United States District Court, N.D. California, San Jose Division
ORDER GRANTING MOTION TO REMAND
LABSON FREEMAN United States District Judge
the Court is Plaintiff Ian Hofmann
(“Hofmann”)'s motion to remand on the ground
that there is no federal question jurisdiction. Mot. 2, ECF
26. For reasons stated below, the Court GRANTS Hofmann'
August 5, 2016, Hofmann, an airline pilot, filed a complaint
in Superior Court of the State of California, San Mateo
County, alleging that Defendant Virgin America, Inc.
(“Virgin”) wrongfully terminated him in
retaliation for complaints he raised about airline safety.
Compl., ECF 1-2. The following facts are taken from
April 9, 2014, Hofmann filed a report detailing his
co-pilot's non-conformance and insubordination to the
Aviation Safety Action Program (the “ASAP”),
established by the Federal Aviation Administration
(“FAA”). Compl. ¶ 10. Through ASAP an Event
Review Committee (“ERC”) made up of
representatives from the airline, the FAA, and employee
associations review submitted reports to identify potential
threats to passengers' safety and to develop corrective
actions for individuals. Id. ¶ 9. Virgin's
ERC dismissed Hofmann's complaint on May 29, 2014,
claiming that it did not involve a legitimate safety issue.
Id. ¶ 11. Hofmann challenged Virgin's
handling of the complaint on several grounds and complained
to Virgin's ASAP program manager and director of
operations. Id. ¶ 12. On June 12, 2014, Hofmann
stated his intent in an email to “[make his] inquires
to the FAA.” Id. ¶ 13. Virgin then
allegedly began “a systematic campaign of retaliation
against him, ” and terminated him on August 26, 2014, a
few weeks after Hofmann started aiding the FAA in an
investigation of how Virgin handled the ASAP complaint.
Id. ¶¶ 13-14. Hofmann further claims that
Virgin failed to follow the written policy of the agreement
for his termination pursuant to the pilots' agreement
with Virgin. Id. ¶ 15. During the almost eight
years he was an aircraft captain at Virgin, Hofmann was not
an “at-will” employee as the pilots'
agreement required Virgin to terminate a pilot only upon
established “just cause.” Id.
filed a state court complaint asserting the following four
causes of actions: wrongful termination in violation of
public policy, retaliation against an employee for disclosing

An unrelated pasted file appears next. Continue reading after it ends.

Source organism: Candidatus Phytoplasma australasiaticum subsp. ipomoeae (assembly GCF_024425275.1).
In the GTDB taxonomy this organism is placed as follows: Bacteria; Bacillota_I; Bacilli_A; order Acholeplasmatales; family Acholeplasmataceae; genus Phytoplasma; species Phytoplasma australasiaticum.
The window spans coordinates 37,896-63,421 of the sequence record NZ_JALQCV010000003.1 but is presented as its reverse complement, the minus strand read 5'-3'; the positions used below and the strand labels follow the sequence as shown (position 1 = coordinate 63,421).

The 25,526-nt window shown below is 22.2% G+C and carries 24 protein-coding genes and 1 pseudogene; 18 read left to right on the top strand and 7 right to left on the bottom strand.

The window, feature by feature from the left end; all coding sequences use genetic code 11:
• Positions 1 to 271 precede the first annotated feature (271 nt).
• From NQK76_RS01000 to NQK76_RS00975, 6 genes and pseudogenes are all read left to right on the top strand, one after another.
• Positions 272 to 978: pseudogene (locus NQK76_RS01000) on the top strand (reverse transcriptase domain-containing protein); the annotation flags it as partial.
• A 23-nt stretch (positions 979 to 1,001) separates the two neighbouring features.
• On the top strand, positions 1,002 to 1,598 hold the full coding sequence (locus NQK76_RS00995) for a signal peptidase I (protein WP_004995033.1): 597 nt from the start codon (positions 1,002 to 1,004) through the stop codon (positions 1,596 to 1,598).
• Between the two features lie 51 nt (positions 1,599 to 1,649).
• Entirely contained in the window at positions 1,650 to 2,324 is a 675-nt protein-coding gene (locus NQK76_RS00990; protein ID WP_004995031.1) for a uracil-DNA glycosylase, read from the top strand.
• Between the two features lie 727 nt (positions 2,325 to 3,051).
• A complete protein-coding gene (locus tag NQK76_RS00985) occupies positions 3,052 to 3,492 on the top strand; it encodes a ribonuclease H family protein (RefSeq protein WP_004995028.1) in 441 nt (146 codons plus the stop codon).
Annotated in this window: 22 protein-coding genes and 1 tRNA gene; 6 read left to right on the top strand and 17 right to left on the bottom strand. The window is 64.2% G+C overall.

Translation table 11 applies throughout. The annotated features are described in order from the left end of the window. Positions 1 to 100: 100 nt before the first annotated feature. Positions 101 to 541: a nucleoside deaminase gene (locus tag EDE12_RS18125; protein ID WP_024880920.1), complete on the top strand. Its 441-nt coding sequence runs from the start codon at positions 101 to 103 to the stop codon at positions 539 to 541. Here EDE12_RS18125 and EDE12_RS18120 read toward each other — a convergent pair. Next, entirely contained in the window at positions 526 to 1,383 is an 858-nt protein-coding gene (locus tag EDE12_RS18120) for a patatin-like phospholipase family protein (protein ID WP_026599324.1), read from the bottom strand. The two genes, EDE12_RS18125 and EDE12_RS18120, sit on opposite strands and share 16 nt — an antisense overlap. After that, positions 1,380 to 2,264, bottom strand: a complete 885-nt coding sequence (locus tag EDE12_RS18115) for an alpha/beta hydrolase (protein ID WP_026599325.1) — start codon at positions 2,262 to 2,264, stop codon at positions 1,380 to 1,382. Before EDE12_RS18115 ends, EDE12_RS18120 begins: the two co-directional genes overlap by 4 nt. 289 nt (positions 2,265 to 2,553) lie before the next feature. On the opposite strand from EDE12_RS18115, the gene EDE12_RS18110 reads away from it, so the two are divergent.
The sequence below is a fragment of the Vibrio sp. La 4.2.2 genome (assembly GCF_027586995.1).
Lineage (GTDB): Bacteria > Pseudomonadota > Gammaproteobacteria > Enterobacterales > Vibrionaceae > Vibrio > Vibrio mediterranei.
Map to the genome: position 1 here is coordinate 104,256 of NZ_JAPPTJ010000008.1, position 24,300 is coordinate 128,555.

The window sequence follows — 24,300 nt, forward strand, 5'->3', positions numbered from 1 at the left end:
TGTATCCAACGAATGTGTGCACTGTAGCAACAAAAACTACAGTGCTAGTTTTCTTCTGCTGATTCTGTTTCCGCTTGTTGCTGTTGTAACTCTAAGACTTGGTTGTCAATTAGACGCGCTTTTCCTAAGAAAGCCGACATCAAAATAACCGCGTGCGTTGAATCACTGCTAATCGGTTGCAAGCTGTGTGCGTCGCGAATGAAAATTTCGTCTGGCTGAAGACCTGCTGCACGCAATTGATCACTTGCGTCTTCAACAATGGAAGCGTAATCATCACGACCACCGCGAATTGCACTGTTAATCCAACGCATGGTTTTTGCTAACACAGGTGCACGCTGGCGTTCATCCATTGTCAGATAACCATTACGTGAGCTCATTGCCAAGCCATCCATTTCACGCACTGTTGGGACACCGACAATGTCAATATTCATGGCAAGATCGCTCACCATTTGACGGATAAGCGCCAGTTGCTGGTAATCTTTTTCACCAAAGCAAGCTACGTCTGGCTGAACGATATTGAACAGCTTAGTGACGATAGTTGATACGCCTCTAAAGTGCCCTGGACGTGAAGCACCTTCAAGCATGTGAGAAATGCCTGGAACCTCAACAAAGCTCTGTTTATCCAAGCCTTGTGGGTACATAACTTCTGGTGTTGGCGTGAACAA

information to a government agency in violation of California
Labor Code § 1102.5, breach of contract, and tortious
breach of convenient of good faith and fair dealing.
Id. ¶¶ 20-40.
September 8, 2016, Virgin removed the case to this Court,
based on federal question jurisdiction because Virgin's
liability “turns on federal law under the Federal
Aviation Act of 1958.” Notice of Removal ¶¶
8, 11, 12, ECF 1 (citing 28 U.S.C. § 1331). Hofmann now
moves to remand, arguing that there is no federal
jurisdiction. Having carefully considered the submitted
papers, the Court GRANTS Hofmann's motion and remands
this action to state court for the reasons discussed below.
is proper where the federal courts have original jurisdiction
over an action brought in state court. 28 U.S.C. §
1441(a). Courts strictly construe the removal statute against
removal jurisdiction. E.g., Provincial Gov't
of Marinduque v. Placer Dome, Inc., 582 F.3d 1083, 1087
(9th Cir. 2009); Luther v. Countrywide Home Loans
Servicing, LP, 533 F.3d 1031, 1034 (9th Cir.2008).
“A defendant seeking removal has the burden to
establish that removal is proper and any doubt is resolved
against removability.” Luther, 533 F.3d at
1034 (citation omitted); see also Moore-Thomas v. Alaska
Airlines, Inc., 553 F.3d 1241, 1244 (9th Cir.2009)
(“[A]ny doubt about the right of removal requires
resolution in favor of remand.”).
28 U.S.C. § 1331, federal courts have original
jurisdiction over civil actions “arising under the
Constitution, laws, or treatises of the United States.”
Federal question jurisdiction “is determined, and must
exist, as of the time the complaint is filed and removal is
effected.” Strotek Corp. v. Air Transp. Ass'n
of Am., 300 F.3d 1129, 1131 (9th Cir. 2002). Removal
pursuant to § 1331 is governed by the
“well-pleaded complaint rule, ” which provides
that federal question jurisdiction exists only when “a
federal question is presented on the face of plaintiff's
properly pleaded complaint.” Caterpillar Inc. v.
Williams, 482 U.S. 386, 392 (1987).
issue before this Court is whether there is original federal
question jurisdiction to support the removal of this case
from state court.
to Hofmann, Virgin overstates the scope of preemption and the
FAA does not completely preempt the state law claims asserted
in the complaint. Mot. 4, ECF 26. Specifically, Hofmann
contends that the Ninth Circuit has made it clear that
Congress does not occupy the field of employment law in the
aviation context. Id. (citing Ventress v. Japan
Airlines, 747 F.3d 716, 722 (9th Cir. 2014)). Hofmann
further argues that the wrongful termination and the
whistleblower statutes do not fall within the zone of
preemption as they do not interfere with the federal
regulatory scheme for airlines. Mot. 5-7 (citing Ulysse
v. AAR Aircraft Component Servs., 841 F.Supp.2d 659, 676
(E.D.N.Y. 2012); Hamilton v. United Airlines, Inc.,
960 F.Supp.2d 776, 784 (N.D. Ill. 2012))
opposing this motion, Virgin argues that the FAA completely
preempts Hofmann's state law claims so the
“well-pleaded complaint rule” does not apply.
Opp'n 4. Specifically, Virgin contends that Hofmann's
complaint is a “backdoor challenge” to
Virgin's determination of his qualification and fitness